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HealthInfo Canterbury

Living with de Quervain's tenosynovitis

De Quervain's tenosynovitis is not a serious condition, but it is a very annoying one that can limit what you're able to do, and may even affect your ability to do your job.

What can I do about it?

Rest your hand and change the way you use it

holding babyIt's important to rest your hand and thumb for four to six weeks. By doing this you let the inflammation settle, which may be enough to solve the problem. Try this first, as it works for most people.

If you can't completely rest your hand and thumb, try changing the way you use them. Changing the way you hold your hand and thumb and being aware of your general posture can help.

Avoid any repetitive or heavy activities that use your thumb and hand and make it worse. These can include things such as working in the garden, DIY tasks, carrying a baby, and some manual occupations.

Wear hand splints

A splint that stops your thumb and wrist from moving (called a thumb spica splint) can help you to rest your thumb tendons, but people often find these difficult to wear all the time. The splint keeps your thumb slightly bent, as it would naturally be when it is relaxed, and must also include your wrist to work properly.

Try wearing one at night and during any activity that makes the pain worse. The more you use the splint, the quicker you will get better, and if you wear one all the time the pain may go away in just a few weeks.

You can buy thumb splints in pharmacies, sports shops, or from a hand therapist. A hand therapist can get you a correctly fitted splint and also help with specific advice and exercises. A splint from a hand therapist may be a bit more expensive, but it should also be more comfortable and effective than one you buy in a shop.

Take pain relief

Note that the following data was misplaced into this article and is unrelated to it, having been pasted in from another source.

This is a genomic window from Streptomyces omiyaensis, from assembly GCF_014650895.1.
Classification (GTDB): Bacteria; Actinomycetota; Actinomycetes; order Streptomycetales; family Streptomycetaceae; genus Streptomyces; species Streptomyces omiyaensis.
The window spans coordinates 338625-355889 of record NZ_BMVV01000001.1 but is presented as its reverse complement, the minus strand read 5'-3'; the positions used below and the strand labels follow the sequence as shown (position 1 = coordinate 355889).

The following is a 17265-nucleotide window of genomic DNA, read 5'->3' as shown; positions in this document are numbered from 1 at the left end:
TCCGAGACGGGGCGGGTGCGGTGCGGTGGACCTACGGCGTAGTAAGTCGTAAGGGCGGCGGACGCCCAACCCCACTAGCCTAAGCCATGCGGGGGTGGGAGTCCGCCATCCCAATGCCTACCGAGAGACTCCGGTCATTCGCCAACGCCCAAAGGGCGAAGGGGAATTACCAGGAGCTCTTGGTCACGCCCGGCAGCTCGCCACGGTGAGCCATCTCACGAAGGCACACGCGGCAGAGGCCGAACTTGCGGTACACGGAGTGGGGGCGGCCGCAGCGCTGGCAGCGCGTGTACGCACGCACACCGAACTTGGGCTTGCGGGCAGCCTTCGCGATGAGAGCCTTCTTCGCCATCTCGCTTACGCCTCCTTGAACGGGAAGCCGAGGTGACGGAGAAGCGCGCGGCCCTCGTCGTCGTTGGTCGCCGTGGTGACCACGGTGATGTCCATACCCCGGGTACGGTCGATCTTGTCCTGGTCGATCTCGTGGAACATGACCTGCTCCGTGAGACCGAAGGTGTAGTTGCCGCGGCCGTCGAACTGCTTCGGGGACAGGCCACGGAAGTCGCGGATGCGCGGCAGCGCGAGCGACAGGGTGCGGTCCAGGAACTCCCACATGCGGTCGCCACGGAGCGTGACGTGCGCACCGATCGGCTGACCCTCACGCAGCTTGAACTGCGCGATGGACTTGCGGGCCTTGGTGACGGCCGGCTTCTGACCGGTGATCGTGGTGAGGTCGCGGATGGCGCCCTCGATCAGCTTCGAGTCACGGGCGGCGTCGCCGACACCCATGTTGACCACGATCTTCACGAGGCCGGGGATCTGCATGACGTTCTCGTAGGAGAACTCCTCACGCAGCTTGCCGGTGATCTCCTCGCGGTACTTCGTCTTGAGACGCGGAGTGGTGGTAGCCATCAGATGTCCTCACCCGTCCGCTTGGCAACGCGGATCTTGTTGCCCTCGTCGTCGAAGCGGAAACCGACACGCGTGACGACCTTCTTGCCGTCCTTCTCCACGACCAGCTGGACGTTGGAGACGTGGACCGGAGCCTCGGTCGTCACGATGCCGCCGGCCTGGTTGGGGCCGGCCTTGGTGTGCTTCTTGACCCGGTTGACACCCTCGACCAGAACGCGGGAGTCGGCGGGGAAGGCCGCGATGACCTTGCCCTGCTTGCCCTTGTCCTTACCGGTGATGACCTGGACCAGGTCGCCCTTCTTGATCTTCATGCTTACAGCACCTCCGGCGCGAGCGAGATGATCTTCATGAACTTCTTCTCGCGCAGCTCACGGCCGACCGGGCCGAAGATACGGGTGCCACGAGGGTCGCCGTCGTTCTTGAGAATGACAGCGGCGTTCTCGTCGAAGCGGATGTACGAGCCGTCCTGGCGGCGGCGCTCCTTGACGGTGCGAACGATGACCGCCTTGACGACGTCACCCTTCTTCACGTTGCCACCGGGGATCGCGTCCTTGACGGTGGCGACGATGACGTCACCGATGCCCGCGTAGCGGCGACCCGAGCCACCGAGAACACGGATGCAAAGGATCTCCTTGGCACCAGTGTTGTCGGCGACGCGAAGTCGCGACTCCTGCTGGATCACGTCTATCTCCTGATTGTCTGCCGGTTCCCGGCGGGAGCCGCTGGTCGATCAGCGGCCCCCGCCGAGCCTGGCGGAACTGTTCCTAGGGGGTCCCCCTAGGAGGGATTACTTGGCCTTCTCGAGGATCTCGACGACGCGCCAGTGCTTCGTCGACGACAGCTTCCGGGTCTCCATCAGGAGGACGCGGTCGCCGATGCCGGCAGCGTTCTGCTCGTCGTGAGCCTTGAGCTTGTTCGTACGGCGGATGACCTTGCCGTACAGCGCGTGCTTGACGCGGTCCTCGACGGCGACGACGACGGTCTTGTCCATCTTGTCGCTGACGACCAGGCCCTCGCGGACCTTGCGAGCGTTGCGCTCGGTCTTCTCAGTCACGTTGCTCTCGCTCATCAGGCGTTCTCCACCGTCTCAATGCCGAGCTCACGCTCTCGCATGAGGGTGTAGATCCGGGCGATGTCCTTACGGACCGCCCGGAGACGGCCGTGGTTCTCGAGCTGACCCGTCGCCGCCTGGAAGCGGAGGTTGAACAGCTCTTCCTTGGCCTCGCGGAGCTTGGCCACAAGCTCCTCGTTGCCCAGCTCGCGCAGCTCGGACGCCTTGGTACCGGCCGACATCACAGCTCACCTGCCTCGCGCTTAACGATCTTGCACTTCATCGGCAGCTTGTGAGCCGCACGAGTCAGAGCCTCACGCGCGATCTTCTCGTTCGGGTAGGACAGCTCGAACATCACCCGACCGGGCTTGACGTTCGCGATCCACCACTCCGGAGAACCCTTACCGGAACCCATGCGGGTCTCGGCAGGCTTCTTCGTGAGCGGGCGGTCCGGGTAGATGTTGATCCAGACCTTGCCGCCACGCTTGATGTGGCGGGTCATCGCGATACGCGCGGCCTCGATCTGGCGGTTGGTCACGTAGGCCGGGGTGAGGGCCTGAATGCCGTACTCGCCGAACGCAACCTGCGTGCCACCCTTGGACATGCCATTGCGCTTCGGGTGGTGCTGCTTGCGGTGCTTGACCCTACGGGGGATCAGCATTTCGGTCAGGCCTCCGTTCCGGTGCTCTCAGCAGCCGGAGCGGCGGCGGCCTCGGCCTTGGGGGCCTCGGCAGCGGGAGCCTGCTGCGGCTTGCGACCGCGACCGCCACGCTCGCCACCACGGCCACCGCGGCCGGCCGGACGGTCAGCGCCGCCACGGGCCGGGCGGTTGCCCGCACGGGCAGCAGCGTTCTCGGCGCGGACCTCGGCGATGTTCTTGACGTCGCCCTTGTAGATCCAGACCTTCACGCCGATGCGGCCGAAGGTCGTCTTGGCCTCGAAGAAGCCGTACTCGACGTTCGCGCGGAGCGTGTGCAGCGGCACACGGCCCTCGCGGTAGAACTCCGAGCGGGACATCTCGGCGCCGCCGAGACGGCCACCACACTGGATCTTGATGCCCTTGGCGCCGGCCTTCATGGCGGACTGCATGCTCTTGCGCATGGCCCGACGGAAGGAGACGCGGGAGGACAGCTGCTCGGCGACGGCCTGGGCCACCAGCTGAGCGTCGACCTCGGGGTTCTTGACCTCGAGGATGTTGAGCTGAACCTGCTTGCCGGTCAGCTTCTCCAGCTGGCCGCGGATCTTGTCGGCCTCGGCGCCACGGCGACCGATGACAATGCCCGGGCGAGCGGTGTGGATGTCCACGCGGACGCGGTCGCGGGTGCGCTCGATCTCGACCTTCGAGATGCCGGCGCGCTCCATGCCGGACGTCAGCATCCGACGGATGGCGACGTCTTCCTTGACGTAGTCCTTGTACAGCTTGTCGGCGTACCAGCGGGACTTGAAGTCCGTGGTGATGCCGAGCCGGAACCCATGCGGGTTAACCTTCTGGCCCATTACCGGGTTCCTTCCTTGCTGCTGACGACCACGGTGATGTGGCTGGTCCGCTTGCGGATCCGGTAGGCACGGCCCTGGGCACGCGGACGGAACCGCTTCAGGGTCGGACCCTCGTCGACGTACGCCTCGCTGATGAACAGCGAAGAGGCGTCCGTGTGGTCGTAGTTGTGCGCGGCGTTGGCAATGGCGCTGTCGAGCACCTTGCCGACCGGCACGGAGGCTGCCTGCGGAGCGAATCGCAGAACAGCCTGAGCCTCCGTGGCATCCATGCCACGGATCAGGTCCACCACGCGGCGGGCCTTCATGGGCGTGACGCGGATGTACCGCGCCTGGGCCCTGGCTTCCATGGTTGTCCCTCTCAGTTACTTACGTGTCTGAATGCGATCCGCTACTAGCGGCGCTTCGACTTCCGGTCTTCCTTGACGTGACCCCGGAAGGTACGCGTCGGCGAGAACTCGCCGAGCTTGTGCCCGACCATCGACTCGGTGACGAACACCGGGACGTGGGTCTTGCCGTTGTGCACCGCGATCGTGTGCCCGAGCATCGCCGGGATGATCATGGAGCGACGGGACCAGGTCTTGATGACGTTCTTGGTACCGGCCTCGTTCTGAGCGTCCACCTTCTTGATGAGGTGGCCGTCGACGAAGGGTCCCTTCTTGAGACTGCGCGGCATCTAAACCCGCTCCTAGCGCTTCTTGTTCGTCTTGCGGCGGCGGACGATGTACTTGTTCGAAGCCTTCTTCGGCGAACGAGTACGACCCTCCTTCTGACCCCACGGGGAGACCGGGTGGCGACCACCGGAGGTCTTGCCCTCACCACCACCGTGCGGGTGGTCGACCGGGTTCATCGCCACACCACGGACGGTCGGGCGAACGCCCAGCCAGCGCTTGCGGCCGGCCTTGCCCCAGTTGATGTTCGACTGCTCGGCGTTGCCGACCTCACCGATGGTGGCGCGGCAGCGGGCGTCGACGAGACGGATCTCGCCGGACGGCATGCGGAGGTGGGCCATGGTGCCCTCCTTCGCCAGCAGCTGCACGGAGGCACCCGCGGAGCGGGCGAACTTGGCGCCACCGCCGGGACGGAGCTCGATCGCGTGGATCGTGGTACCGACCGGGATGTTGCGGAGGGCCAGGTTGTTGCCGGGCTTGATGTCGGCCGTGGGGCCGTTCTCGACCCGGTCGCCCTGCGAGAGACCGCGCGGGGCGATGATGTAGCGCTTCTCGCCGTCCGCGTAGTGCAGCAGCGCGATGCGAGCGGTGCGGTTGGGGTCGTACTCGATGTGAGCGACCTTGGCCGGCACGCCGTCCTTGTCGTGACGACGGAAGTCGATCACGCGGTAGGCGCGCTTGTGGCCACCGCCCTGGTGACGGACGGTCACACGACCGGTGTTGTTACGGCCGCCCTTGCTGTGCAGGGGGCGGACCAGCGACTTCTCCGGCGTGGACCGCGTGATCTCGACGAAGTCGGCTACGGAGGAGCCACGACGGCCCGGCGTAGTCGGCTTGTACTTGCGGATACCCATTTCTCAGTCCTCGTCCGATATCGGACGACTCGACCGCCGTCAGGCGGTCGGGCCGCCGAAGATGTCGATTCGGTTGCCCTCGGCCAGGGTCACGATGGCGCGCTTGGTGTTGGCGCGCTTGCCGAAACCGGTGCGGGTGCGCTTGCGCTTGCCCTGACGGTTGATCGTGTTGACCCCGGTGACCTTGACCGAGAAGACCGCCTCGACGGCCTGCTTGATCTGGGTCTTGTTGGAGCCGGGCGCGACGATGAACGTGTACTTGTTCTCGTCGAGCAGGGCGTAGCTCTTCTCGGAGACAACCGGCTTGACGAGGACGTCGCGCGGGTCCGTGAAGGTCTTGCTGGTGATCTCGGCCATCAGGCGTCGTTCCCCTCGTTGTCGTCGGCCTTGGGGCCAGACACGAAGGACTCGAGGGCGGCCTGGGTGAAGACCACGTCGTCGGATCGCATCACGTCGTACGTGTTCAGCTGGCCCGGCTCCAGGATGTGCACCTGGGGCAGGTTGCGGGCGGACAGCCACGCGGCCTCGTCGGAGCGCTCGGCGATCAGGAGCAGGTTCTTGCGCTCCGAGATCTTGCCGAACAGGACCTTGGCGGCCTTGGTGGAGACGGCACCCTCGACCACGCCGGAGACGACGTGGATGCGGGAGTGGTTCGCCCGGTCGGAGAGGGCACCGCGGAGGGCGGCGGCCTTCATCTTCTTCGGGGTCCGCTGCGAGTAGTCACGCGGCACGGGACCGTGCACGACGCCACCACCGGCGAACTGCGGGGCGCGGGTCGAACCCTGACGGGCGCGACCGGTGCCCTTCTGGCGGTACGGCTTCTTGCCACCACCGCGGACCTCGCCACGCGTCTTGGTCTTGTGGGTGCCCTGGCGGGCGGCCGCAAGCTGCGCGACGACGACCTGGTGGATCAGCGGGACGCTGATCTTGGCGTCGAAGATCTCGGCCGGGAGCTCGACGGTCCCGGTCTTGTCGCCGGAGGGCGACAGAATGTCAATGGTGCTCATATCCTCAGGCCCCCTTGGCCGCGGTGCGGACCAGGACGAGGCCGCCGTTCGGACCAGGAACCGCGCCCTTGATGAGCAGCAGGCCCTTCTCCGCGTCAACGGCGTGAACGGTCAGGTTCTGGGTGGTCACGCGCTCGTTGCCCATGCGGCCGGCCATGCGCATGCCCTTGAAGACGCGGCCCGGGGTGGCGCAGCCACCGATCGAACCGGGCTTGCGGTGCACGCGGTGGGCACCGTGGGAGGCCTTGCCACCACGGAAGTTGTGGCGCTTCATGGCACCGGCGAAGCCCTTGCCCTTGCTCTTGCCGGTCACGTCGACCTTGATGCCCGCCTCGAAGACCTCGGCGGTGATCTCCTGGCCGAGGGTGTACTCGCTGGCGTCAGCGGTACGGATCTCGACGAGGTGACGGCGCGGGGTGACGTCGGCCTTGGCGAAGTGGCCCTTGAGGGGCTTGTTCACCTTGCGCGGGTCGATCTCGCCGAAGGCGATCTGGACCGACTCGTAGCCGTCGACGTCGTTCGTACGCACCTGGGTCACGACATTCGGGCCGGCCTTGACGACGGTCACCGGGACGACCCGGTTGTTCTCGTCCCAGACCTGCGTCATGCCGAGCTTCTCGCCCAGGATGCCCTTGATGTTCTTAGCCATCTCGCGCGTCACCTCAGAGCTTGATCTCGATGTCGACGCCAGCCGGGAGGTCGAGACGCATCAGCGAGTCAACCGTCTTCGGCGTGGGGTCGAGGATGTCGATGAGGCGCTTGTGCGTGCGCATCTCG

If they are safe for you to use, you can take paracetamol (Panadol) or non-steroidal anti-inflammatory drugs (NSAIDS) such as ibuprofen (Nurofen) for pain. If you're not sure whether you can take these, ask your doctor.

Once the pain has settled, avoid long periods doing anything that caused pain in the past. This reduces the chance of pain coming back.

Who can help?

If pain continues even after you have rested your hand, talk to your GP first.

General practice team

If you need to find a GP, you can search on this map.

If resting for four to six weeks doesn't work, your GP may be able to give you a steroid injection into your hand's tendon sheath to reduce inflammation. You might need a second injection if the first one doesn't help. Steroid injections work for about 70 to 80% of people, with about half of them needing only one injection, while the other half need two.

If your GP isn't experienced in giving steroid injections, they may refer you to one who is.

A hand therapist

You may wish to pay to see a private hand therapist. They can help with treatments, including exercises and wrist splints, and occupational advice.

Most of the time ACC does not fund treatment for de Quervain's tenosynovitis so you will probably have to pay.

Plastic surgeon or orthopaedic surgeon

Steroid injections are so effective that it is unlikely that you'll need surgery for de Quervain's tenosynovitis. But if you have seen a hand therapist and have had two steroid injections, and still have wrist and thumb pain, you may need surgery.

On the next page: Surgery for de Quervain's tenosynovitis

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Written by HealthInfo clinical advisers. Endorsed by clinical directors, Plastic Surgery and Orthopaedics Departments, Canterbury DHB. February 2017.

Sources

Page reference: 292003

Review key: HIWAH-240323